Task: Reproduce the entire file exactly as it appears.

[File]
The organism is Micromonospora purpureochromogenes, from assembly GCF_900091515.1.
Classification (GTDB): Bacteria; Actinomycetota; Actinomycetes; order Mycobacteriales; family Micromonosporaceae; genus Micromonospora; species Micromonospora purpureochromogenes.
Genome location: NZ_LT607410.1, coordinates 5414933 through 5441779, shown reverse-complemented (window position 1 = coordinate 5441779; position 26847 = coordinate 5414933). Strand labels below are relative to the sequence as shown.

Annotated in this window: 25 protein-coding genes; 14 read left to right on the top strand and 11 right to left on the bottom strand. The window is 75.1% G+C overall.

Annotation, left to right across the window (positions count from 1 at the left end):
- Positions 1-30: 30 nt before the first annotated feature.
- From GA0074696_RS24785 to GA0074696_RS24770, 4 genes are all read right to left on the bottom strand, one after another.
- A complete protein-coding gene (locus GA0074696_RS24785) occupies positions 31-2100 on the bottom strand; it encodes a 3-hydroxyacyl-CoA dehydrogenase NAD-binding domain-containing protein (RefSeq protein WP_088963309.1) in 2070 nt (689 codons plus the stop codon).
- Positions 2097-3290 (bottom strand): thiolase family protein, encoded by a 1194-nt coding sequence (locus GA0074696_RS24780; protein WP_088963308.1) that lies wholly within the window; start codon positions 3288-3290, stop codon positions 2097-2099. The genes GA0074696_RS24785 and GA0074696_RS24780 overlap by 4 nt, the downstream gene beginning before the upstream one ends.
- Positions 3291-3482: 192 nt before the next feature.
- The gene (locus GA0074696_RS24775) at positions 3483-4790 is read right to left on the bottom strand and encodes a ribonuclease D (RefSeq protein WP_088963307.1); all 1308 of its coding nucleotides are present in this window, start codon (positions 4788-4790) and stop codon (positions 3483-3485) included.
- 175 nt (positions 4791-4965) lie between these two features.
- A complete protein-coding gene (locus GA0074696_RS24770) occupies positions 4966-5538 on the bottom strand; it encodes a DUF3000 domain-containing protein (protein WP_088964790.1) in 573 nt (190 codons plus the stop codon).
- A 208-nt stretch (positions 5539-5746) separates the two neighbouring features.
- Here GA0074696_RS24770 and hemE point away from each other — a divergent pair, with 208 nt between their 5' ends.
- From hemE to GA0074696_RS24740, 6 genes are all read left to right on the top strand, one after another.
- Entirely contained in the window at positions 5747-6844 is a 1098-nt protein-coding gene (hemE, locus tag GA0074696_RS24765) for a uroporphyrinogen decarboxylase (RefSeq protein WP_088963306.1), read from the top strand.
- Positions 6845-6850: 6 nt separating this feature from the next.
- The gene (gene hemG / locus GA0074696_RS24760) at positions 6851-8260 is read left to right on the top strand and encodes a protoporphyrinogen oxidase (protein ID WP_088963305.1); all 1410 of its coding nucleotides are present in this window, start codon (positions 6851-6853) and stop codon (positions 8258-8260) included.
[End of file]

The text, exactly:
The organism is Micromonospora purpureochromogenes, from assembly GCF_900091515.1.
Classification (GTDB): Bacteria; Actinomycetota; Actinomycetes; order Mycobacteriales; family Micromonosporaceae; genus Micromonospora; species Micromonospora purpureochromogenes.
Genome location: NZ_LT607410.1, coordinates 5414933 through 5441779, shown reverse-complemented (window position 1 = coordinate 5441779; position 26847 = coordinate 5414933). Strand labels below are relative to the sequence as shown.

Annotated in this window: 25 protein-coding genes; 14 read left to right on the top strand and 11 right to left on the bottom strand. The window is 75.1% G+C overall.

Annotation, left to right across the window (positions count from 1 at the left end):
- Positions 1-30: 30 nt before the first annotated feature.
- From GA0074696_RS24785 to GA0074696_RS24770, 4 genes are all read right to left on the bottom strand, one after another.
- A complete protein-coding gene (locus GA0074696_RS24785) occupies positions 31-2100 on the bottom strand; it encodes a 3-hydroxyacyl-CoA dehydrogenase NAD-binding domain-containing protein (RefSeq protein WP_088963309.1) in 2070 nt (689 codons plus the stop codon).
- Positions 2097-3290 (bottom strand): thiolase family protein, encoded by a 1194-nt coding sequence (locus GA0074696_RS24780; protein WP_088963308.1) that lies wholly within the window; start codon positions 3288-3290, stop codon positions 2097-2099. The genes GA0074696_RS24785 and GA0074696_RS24780 overlap by 4 nt, the downstream gene beginning before the upstream one ends.
- Positions 3291-3482: 192 nt before the next feature.
- The gene (locus GA0074696_RS24775) at positions 3483-4790 is read right to left on the bottom strand and encodes a ribonuclease D (RefSeq protein WP_088963307.1); all 1308 of its coding nucleotides are present in this window, start codon (positions 4788-4790) and stop codon (positions 3483-3485) included.
- 175 nt (positions 4791-4965) lie between these two features.
- A complete protein-coding gene (locus GA0074696_RS24770) occupies positions 4966-5538 on the bottom strand; it encodes a DUF3000 domain-containing protein (protein WP_088964790.1) in 573 nt (190 codons plus the stop codon).
- A 208-nt stretch (positions 5539-5746) separates the two neighbouring features.
- Here GA0074696_RS24770 and hemE point away from each other — a divergent pair, with 208 nt between their 5' ends.
- From hemE to GA0074696_RS24740, 6 genes are all read left to right on the top strand, one after another.
- Entirely contained in the window at positions 5747-6844 is a 1098-nt protein-coding gene (hemE, locus tag GA0074696_RS24765) for a uroporphyrinogen decarboxylase (RefSeq protein WP_088963306.1), read from the top strand.
- Positions 6845-6850: 6 nt separating this feature from the next.
- The gene (gene hemG / locus GA0074696_RS24760) at positions 6851-8260 is read left to right on the top strand and encodes a protoporphyrinogen oxidase (protein ID WP_088963305.1); all 1410 of its coding nucleotides are present in this window, start codon (positions 6851-6853) and stop codon (positions 8258-8260) included.